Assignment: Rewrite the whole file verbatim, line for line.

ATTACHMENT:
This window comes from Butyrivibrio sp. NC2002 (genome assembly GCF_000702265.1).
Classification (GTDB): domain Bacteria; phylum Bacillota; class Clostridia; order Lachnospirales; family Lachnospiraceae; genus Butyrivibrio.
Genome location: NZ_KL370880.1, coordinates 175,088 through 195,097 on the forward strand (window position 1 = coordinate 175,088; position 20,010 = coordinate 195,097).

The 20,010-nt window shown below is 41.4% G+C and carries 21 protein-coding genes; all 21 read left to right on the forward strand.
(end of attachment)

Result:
This window comes from Butyrivibrio sp. NC2002 (genome assembly GCF_000702265.1).
Classification (GTDB): domain Bacteria; phylum Bacillota; class Clostridia; order Lachnospirales; family Lachnospiraceae; genus Butyrivibrio.
Genome location: NZ_KL370880.1, coordinates 175,088 through 195,097 on the forward strand (window position 1 = coordinate 175,088; position 20,010 = coordinate 195,097).

The 20,010-nt window shown below is 41.4% G+C and carries 21 protein-coding genes; all 21 read left to right on the forward strand.